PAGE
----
About this Recording
NA223112 - ANGUS, D.: Ballet Stories (Unabridged)
English 

David Angus
BALLET STORIES

 

SHORT HISTORY OF BALLET

In one way, ballet is as old as man—because ballet is dance and mankind has been dancing since prehistoric times. But what we know as ballet, and can be seen in theatres and opera houses or on video, started in France in the 16th century. The first ballet is generally reckoned to be Le Ballet Comique de la Reine choreographed by Balthasar de Beaujoyeaux in 1581, a special entertainment with lavish costumes.

But ballet proper established itself in the 17th and 18th centuries, based on ‘the five positions of the feet, pointe work and technique of beats, turns, elevation, and extension.’ Already, what we know as classical ballet had set patterns and movements.

But only gradually did ballet evolve into the form we know now. For example, in the early years, female dancers had to dance in full-length dresses, which must have been very hot and very restricting. In 1734, a French dancer living in London, Marie Salle, presented a ballet called Pygmalion, based on the classical Greek story and appeared just in a muslin tunic. The beauty of her dancing, and naturalness of her grace and line proved very popular, and the theatre was full every night for months. This changed ballet, and other reforms by her were accepted.

Ballet spread through the Western world quite quickly. The first American ballet company was formed in Charleston SC in 1791.

By the 19th century, ballet was an important part of entertainment. The earliest ballet on this recording is Giselle. The music was written for it by the French composer Adolphe Adam (1803–1856) and it was first presented in 1832, choreographed by Jean Coralli and Jules Perrot, starring Carlotta Grisi. It was a huge hit—Adam’s most successful ballet, even though he wrote over fifty others.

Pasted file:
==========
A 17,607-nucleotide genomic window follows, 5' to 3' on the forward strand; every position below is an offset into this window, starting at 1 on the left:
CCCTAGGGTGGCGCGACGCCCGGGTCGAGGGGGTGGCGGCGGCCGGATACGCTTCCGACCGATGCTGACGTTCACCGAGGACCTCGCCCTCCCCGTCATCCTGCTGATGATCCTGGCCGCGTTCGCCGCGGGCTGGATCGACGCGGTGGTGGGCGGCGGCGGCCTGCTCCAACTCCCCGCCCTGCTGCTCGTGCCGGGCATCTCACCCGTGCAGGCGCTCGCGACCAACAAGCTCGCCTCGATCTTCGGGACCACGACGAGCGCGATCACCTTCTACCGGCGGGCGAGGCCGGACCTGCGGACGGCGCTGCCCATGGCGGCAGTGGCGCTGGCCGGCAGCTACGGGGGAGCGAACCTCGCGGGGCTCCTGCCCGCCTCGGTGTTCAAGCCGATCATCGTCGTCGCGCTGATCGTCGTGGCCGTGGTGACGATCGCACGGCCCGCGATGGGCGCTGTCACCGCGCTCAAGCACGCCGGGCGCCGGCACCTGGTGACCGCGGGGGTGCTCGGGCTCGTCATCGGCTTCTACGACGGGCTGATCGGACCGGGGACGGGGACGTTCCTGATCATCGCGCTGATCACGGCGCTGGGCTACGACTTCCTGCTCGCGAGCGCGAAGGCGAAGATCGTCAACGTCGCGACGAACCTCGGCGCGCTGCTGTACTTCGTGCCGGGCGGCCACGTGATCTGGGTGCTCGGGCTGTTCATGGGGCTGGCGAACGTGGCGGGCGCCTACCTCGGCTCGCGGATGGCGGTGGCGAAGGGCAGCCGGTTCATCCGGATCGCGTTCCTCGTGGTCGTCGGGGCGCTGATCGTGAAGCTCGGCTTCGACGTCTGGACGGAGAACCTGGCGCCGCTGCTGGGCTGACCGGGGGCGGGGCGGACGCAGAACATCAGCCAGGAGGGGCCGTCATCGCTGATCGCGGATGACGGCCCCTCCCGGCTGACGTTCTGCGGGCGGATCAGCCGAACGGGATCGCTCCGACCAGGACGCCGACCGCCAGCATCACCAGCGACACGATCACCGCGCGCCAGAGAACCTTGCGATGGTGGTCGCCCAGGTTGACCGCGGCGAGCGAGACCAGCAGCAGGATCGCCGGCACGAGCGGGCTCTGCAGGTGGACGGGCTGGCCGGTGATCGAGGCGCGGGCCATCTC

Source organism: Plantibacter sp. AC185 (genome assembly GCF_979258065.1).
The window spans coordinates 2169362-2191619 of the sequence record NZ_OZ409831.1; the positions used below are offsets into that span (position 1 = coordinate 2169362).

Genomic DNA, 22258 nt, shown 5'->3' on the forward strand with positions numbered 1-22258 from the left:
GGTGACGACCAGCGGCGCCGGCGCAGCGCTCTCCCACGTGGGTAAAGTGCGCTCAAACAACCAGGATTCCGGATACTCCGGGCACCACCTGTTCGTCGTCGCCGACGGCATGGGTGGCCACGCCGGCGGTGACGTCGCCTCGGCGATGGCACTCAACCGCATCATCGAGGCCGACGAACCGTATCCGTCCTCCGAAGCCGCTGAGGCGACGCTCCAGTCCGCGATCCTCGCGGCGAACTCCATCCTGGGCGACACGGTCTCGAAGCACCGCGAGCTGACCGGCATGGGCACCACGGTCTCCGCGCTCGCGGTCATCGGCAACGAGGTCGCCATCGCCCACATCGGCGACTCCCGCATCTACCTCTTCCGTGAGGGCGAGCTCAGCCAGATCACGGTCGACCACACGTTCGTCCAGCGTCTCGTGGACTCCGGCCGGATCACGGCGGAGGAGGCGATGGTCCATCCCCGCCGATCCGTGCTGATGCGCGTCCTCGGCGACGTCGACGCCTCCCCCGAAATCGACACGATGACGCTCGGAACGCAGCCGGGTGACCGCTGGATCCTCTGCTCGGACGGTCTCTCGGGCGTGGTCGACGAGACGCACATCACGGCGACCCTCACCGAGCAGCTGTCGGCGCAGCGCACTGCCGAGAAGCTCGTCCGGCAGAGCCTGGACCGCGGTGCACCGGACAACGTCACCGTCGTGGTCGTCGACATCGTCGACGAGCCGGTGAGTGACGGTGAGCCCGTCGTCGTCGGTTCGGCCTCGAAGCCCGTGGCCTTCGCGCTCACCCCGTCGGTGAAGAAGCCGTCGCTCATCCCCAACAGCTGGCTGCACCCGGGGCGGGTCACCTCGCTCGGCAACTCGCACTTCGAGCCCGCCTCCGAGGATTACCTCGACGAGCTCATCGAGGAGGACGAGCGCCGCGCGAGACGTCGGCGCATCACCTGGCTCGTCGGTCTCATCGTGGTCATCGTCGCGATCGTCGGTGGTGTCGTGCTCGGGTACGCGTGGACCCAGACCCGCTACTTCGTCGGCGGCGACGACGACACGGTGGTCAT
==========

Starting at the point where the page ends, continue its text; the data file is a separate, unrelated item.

Another French composer of ballets was Léo Delibes (1836–1891). In 1870, Delibes wrote the music for Coppélia, his first complete ballet score, based on a story by the German romantic writer and composer E.T.A. Hoffmann. It was choreographed by Arthur Saint-Leon and presented at the Paris Opera, just before the Franco-Prussian war. Delibes also wrote the music for other ballets, including Sylvia, La Source and Le Roi s’amuse.

Peter Ilyich Tchaikovsky (1840–1893) wrote three full-length ballets and each one of them proved to be among the most popular ballets ever. The first was Swan Lake, performed at the Bolshoi Theatre, Moscow in 1877. He had written some of the music a few years before to entertain his three nieces, but expanded it considerably for the first professional performance. The music, with its wonderful themes, is now known all over the world.

His second ballet was The Sleeping Beauty, based on a fairy tale by Charles Perrault, and premiered in the Maryinsky Theatre, St Petersburg in 1890. The choreography was by Marius Petipa, who had made a huge contribution to Russian ballet. The Tsar of Russia went to the dress rehearsal and said he found the work ‘very charming’, but was rather haughty towards Tchaikovsky himself. Soon, however, The Sleeping Beauty came to be recognised as the greatest ballet written in 19th-century Russia.